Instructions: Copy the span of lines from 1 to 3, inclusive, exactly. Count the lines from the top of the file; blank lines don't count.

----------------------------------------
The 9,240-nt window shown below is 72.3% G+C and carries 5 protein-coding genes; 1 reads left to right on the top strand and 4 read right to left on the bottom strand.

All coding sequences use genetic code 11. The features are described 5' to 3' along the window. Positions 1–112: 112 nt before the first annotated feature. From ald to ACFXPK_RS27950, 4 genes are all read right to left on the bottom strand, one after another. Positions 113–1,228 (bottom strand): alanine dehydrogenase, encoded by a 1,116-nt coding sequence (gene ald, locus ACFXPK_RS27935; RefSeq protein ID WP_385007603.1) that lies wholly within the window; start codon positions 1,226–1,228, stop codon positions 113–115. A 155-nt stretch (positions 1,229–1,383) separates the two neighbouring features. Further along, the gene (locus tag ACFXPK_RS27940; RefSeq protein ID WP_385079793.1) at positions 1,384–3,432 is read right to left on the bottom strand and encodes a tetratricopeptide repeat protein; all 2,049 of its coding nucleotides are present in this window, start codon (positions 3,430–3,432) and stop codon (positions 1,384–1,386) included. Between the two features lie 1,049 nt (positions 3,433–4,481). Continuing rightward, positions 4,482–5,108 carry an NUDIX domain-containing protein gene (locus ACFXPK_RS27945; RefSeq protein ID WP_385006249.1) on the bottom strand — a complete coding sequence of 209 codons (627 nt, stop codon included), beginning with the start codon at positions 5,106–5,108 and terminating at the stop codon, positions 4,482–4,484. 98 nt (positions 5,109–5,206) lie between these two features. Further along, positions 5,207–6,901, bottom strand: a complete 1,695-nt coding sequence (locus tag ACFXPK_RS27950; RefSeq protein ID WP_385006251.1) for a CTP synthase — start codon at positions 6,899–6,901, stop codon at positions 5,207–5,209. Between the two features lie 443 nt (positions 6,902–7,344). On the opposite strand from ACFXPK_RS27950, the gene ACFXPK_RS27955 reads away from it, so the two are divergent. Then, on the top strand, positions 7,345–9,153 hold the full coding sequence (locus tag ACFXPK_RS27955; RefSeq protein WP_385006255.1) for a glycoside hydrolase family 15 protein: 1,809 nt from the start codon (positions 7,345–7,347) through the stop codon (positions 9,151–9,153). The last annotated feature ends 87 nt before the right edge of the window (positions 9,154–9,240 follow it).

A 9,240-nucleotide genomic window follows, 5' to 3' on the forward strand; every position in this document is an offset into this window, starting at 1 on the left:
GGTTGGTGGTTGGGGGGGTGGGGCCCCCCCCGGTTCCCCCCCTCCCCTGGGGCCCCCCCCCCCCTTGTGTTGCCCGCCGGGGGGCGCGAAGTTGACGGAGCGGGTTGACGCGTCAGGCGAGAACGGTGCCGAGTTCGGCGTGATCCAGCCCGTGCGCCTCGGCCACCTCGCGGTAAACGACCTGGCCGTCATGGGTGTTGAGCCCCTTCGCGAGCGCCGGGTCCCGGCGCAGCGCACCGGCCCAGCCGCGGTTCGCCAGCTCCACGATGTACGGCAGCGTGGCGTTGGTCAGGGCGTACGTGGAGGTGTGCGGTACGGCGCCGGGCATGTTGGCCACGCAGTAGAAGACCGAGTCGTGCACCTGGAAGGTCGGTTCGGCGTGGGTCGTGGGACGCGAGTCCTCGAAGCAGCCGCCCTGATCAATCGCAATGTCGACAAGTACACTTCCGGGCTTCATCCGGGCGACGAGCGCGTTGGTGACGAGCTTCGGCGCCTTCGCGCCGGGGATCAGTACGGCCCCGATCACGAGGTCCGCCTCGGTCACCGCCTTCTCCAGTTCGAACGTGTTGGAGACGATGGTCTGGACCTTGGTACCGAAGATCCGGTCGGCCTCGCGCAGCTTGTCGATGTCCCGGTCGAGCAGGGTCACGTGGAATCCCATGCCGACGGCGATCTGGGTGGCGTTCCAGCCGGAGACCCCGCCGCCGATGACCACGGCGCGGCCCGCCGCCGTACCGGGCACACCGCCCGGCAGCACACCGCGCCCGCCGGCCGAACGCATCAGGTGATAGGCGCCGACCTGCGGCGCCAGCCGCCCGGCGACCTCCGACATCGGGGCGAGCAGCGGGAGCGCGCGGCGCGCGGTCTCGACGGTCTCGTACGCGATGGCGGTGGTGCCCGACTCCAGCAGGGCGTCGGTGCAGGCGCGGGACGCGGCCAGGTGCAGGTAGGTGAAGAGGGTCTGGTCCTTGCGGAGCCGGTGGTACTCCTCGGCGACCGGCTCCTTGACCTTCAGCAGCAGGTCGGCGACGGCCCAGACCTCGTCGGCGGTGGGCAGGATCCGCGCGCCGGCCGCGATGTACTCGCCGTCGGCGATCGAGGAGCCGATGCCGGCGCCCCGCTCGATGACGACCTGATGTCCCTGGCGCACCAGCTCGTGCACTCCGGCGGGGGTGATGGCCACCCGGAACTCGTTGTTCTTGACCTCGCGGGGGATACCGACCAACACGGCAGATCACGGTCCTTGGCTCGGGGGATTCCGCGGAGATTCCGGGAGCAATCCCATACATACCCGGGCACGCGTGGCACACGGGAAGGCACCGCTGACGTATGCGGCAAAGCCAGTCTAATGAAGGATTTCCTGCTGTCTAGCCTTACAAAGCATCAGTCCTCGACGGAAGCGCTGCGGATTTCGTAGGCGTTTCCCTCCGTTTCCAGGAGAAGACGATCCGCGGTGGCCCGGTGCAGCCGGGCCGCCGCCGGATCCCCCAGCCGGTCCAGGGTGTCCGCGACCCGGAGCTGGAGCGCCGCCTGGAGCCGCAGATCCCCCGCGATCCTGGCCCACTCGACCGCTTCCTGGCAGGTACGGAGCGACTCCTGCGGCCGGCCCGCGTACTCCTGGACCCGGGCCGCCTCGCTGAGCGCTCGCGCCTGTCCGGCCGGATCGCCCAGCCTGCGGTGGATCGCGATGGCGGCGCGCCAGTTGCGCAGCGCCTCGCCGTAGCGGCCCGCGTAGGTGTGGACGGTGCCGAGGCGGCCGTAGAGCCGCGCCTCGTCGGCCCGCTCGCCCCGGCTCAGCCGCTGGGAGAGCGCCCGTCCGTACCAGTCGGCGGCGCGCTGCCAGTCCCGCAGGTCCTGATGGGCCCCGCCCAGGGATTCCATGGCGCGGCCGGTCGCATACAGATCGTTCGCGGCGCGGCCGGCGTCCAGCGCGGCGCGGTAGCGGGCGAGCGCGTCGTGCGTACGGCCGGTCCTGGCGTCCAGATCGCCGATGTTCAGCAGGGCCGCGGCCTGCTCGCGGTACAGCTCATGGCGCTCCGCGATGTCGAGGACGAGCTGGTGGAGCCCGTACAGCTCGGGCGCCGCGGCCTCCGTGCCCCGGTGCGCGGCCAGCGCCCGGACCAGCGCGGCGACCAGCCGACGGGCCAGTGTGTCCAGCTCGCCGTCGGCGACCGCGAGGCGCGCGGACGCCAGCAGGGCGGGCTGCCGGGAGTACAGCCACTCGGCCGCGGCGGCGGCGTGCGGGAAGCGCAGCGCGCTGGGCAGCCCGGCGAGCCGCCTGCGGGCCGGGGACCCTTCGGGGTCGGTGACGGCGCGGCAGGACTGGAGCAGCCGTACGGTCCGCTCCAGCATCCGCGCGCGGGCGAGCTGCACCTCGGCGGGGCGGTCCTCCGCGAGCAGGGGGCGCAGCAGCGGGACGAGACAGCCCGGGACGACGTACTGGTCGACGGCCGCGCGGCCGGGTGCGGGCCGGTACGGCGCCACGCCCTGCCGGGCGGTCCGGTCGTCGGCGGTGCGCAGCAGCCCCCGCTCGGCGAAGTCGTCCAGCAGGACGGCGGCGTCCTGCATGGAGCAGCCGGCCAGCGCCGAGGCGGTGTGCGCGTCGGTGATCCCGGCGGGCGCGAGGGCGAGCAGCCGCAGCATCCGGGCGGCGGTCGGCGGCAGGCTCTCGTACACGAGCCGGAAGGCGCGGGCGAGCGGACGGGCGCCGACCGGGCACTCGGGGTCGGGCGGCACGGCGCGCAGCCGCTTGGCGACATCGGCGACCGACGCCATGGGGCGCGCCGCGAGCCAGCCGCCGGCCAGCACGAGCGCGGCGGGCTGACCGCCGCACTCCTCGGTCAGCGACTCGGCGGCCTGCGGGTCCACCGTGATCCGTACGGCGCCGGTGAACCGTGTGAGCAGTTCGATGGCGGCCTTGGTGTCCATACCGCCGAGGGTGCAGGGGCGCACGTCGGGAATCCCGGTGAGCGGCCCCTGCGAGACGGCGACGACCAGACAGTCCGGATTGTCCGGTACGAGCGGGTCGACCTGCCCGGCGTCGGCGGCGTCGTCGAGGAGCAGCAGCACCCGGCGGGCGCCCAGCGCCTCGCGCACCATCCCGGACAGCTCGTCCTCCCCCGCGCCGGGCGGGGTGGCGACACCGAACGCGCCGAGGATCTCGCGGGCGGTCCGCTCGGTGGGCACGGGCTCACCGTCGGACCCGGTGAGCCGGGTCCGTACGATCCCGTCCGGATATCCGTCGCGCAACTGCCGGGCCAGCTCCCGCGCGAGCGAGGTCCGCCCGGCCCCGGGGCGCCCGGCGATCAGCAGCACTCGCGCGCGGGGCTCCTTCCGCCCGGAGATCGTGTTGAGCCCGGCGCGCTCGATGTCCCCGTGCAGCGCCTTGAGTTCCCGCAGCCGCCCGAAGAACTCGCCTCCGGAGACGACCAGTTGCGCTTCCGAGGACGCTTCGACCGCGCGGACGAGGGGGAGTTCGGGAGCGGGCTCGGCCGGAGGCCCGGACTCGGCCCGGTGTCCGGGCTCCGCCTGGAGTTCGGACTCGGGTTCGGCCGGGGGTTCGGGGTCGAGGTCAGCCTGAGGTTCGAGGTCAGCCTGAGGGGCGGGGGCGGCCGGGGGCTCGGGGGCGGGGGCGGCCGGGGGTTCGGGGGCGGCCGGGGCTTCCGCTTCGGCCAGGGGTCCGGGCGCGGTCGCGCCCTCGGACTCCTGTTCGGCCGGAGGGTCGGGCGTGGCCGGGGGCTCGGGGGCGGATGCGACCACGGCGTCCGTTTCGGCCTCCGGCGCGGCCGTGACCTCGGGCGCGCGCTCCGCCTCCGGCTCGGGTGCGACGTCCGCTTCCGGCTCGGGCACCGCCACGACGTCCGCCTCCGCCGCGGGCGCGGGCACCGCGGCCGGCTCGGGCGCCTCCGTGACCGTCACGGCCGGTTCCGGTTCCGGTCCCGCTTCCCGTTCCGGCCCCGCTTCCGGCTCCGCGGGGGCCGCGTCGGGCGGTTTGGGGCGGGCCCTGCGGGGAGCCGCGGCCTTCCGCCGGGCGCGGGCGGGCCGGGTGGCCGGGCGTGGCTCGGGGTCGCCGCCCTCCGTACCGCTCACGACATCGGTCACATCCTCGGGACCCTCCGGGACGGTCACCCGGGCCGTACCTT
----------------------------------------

The 9,240-nt window shown below is 72.3% G+C and carries 5 protein-coding genes; 1 reads left to right on the top strand and 4 read right to left on the bottom strand.

All coding sequences use genetic code 11. The features are described 5' to 3' along the window. Positions 1–112: 112 nt before the first annotated feature. From ald to ACFXPK_RS27950, 4 genes are all read right to left on the bottom strand, one after another. Positions 113–1,228 (bottom strand): alanine dehydrogenase, encoded by a 1,116-nt coding sequence (gene ald, locus ACFXPK_RS27935; RefSeq protein ID WP_385007603.1) that lies wholly within the window; start codon positions 1,226–1,228, stop codon positions 113–115. A 155-nt stretch (positions 1,229–1,383) separates the two neighbouring features. Further along, the gene (locus tag ACFXPK_RS27940; RefSeq protein ID WP_385079793.1) at positions 1,384–3,432 is read right to left on the bottom strand and encodes a tetratricopeptide repeat protein; all 2,049 of its coding nucleotides are present in this window, start codon (positions 3,430–3,432) and stop codon (positions 1,384–1,386) included. Between the two features lie 1,049 nt (positions 3,433–4,481). Continuing rightward, positions 4,482–5,108 carry an NUDIX domain-containing protein gene (locus ACFXPK_RS27945; RefSeq protein ID WP_385006249.1) on the bottom strand — a complete coding sequence of 209 codons (627 nt, stop codon included), beginning with the start codon at positions 5,106–5,108 and terminating at the stop codon, positions 4,482–4,484. 98 nt (positions 5,109–5,206) lie between these two features. Further along, positions 5,207–6,901, bottom strand: a complete 1,695-nt coding sequence (locus tag ACFXPK_RS27950; RefSeq protein ID WP_385006251.1) for a CTP synthase — start codon at positions 6,899–6,901, stop codon at positions 5,207–5,209. Between the two features lie 443 nt (positions 6,902–7,344). On the opposite strand from ACFXPK_RS27950, the gene ACFXPK_RS27955 reads away from it, so the two are divergent. Then, on the top strand, positions 7,345–9,153 hold the full coding sequence (locus tag ACFXPK_RS27955; RefSeq protein WP_385006255.1) for a glycoside hydrolase family 15 protein: 1,809 nt from the start codon (positions 7,345–7,347) through the stop codon (positions 9,151–9,153). The last annotated feature ends 87 nt before the right edge of the window (positions 9,154–9,240 follow it).

A 9,240-nucleotide genomic window follows, 5' to 3' on the forward strand; every position in this document is an offset into this window, starting at 1 on the left: